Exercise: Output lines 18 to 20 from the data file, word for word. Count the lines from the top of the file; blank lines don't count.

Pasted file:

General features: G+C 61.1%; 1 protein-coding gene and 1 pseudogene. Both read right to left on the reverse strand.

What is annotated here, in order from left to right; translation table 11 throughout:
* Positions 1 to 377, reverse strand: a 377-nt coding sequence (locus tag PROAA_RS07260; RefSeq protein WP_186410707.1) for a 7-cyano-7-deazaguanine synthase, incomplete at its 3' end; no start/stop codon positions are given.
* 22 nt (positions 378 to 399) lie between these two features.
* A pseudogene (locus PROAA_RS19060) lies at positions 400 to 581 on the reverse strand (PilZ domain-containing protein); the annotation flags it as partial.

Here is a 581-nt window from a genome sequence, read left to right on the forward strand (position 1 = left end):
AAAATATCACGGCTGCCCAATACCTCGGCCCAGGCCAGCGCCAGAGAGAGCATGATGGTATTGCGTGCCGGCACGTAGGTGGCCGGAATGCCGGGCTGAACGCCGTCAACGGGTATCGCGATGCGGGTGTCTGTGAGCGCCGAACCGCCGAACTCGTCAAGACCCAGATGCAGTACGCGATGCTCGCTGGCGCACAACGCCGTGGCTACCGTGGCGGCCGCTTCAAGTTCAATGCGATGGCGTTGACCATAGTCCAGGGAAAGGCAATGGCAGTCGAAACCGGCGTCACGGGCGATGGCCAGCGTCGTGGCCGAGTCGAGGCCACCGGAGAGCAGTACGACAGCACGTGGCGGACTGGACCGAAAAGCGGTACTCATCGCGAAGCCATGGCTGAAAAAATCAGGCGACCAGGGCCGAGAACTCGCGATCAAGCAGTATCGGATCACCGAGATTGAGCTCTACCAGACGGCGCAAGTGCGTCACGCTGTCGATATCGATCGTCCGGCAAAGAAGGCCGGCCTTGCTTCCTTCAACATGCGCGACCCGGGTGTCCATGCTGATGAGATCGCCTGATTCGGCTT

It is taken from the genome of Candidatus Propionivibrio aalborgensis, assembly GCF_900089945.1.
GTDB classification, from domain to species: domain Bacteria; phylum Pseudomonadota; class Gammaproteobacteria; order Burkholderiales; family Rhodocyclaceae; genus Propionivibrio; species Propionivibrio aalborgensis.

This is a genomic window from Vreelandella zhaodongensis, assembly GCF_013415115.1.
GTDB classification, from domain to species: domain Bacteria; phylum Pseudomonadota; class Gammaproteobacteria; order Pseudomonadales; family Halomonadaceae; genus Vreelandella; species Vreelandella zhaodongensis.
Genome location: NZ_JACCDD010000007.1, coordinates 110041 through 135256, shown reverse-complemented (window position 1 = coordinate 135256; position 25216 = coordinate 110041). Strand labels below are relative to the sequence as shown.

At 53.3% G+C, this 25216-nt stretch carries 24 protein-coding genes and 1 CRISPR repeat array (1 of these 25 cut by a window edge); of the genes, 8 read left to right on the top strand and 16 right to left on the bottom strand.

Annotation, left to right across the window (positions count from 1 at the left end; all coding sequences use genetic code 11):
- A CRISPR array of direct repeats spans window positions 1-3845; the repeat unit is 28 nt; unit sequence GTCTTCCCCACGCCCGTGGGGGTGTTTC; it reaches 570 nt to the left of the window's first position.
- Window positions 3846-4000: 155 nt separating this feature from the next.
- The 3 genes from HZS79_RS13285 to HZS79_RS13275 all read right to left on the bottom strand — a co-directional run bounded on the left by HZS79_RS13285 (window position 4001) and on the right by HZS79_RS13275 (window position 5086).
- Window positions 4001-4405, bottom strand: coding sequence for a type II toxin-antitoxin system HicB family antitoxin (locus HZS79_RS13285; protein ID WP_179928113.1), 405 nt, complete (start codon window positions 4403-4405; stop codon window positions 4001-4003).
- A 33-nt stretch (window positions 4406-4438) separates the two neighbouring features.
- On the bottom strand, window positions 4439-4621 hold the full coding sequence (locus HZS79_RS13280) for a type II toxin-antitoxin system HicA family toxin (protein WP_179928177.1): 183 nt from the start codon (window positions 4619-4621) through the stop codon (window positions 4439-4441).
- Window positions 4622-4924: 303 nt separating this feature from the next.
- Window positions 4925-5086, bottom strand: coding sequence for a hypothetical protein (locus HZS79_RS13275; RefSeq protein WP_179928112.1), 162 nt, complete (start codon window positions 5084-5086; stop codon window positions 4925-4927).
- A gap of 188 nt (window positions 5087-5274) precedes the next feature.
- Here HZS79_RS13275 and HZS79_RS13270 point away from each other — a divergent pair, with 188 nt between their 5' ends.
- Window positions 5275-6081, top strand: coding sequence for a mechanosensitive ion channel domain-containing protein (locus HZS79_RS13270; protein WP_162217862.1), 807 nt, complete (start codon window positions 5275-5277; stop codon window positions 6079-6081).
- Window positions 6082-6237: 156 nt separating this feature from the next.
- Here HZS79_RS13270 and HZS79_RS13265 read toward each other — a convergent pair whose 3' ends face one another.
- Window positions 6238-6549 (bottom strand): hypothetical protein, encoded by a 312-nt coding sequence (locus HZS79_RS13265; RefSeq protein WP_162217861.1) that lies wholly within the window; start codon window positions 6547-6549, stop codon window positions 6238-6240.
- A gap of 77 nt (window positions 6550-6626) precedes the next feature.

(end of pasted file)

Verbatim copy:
- Window positions 4001-4405, bottom strand: coding sequence for a type II toxin-antitoxin system HicB family antitoxin (locus HZS79_RS13285; protein ID WP_179928113.1), 405 nt, complete (start codon window positions 4403-4405; stop codon window positions 4001-4003).
- A 33-nt stretch (window positions 4406-4438) separates the two neighbouring features.
- On the bottom strand, window positions 4439-4621 hold the full coding sequence (locus HZS79_RS13280) for a type II toxin-antitoxin system HicA family toxin (protein WP_179928177.1): 183 nt from the start codon (window positions 4619-4621) through the stop codon (window positions 4439-4441).